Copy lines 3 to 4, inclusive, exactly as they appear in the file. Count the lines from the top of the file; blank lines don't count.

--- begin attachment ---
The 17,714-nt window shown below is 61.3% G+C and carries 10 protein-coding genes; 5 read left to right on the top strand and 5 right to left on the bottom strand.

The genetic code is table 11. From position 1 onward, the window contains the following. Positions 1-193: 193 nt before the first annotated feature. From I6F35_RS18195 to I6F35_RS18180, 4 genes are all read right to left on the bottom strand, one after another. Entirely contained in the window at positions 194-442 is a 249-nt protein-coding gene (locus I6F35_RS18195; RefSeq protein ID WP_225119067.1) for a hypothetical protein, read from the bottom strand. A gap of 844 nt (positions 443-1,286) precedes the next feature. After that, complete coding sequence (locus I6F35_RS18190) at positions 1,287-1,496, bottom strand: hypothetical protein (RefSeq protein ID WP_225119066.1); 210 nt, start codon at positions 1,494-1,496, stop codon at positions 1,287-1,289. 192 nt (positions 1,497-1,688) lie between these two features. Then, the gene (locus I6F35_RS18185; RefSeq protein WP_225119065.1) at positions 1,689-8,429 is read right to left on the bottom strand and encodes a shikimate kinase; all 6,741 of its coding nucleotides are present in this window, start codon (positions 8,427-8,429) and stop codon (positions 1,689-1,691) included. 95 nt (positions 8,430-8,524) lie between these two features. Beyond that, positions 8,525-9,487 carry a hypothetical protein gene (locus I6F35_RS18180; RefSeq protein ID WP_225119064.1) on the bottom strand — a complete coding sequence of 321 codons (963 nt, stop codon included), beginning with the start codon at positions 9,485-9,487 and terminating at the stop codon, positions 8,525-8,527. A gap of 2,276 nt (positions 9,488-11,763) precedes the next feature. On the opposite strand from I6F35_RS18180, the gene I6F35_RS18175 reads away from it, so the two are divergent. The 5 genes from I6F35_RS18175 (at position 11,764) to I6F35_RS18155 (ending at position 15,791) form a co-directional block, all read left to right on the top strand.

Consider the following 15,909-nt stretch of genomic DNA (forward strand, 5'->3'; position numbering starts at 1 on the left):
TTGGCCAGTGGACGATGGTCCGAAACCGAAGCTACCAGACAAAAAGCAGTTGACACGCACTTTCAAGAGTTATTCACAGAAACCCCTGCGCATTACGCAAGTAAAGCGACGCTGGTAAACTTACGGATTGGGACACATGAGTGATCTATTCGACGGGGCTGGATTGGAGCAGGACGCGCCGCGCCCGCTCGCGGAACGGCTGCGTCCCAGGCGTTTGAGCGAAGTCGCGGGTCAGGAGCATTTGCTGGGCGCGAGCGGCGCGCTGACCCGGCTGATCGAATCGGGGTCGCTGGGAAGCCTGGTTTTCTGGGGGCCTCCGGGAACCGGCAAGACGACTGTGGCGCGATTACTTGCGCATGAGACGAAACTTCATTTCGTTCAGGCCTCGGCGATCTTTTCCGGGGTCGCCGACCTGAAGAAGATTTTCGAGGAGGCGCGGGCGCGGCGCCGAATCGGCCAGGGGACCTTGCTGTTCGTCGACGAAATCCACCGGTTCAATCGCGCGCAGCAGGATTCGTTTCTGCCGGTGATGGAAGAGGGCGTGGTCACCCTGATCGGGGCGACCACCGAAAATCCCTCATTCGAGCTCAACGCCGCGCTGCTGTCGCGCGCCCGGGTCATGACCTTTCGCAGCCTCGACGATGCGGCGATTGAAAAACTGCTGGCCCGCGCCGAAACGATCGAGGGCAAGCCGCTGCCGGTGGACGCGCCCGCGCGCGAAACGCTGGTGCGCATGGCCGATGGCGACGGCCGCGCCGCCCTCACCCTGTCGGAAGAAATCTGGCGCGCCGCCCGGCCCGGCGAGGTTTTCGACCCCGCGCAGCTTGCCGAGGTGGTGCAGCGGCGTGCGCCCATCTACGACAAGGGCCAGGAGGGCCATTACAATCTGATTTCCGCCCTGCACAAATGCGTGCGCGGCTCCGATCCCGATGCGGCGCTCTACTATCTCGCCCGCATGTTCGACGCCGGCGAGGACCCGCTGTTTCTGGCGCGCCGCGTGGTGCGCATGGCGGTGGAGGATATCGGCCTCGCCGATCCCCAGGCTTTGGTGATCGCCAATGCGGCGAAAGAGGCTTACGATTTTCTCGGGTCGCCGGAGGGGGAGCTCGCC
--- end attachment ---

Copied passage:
Consider the following 15,909-nt stretch of genomic DNA (forward strand, 5'->3'; position numbering starts at 1 on the left):
TTGGCCAGTGGACGATGGTCCGAAACCGAAGCTACCAGACAAAAAGCAGTTGACACGCACTTTCAAGAGTTATTCACAGAAACCCCTGCGCATTACGCAAGTAAAGCGACGCTGGTAAACTTACGGATTGGGACACATGAGTGATCTATTCGACGGGGCTGGATTGGAGCAGGACGCGCCGCGCCCGCTCGCGGAACGGCTGCGTCCCAGGCGTTTGAGCGAAGTCGCGGGTCAGGAGCATTTGCTGGGCGCGAGCGGCGCGCTGACCCGGCTGATCGAATCGGGGTCGCTGGGAAGCCTGGTTTTCTGGGGGCCTCCGGGAACCGGCAAGACGACTGTGGCGCGATTACTTGCGCATGAGACGAAACTTCATTTCGTTCAGGCCTCGGCGATCTTTTCCGGGGTCGCCGACCTGAAGAAGATTTTCGAGGAGGCGCGGGCGCGGCGCCGAATCGGCCAGGGGACCTTGCTGTTCGTCGACGAAATCCACCGGTTCAATCGCGCGCAGCAGGATTCGTTTCTGCCGGTGATGGAAGAGGGCGTGGTCACCCTGATCGGGGCGACCACCGAAAATCCCTCATTCGAGCTCAACGCCGCGCTGCTGTCGCGCGCCCGGGTCATGACCTTTCGCAGCCTCGACGATGCGGCGATTGAAAAACTGCTGGCCCGCGCCGAAACGATCGAGGGCAAGCCGCTGCCGGTGGACGCGCCCGCGCGCGAAACGCTGGTGCGCATGGCCGATGGCGACGGCCGCGCCGCCCTCACCCTGTCGGAAGAAATCTGGCGCGCCGCCCGGCCCGGCGAGGTTTTCGACCCCGCGCAGCTTGCCGAGGTGGTGCAGCGGCGTGCGCCCATCTACGACAAGGGCCAGGAGGGCCATTACAATCTGATTTCCGCCCTGCACAAATGCGTGCGCGGCTCCGATCCCGATGCGGCGCTCTACTATCTCGCCCGCATGTTCGACGCCGGCGAGGACCCGCTGTTTCTGGCGCGCCGCGTGGTGCGCATGGCGGTGGAGGATATCGGCCTCGCCGATCCCCAGGCTTTGGTGATCGCCAATGCGGCGAAAGAGGCTTACGATTTTCTCGGGTCGCCGGAGGGGGAGCTCGCC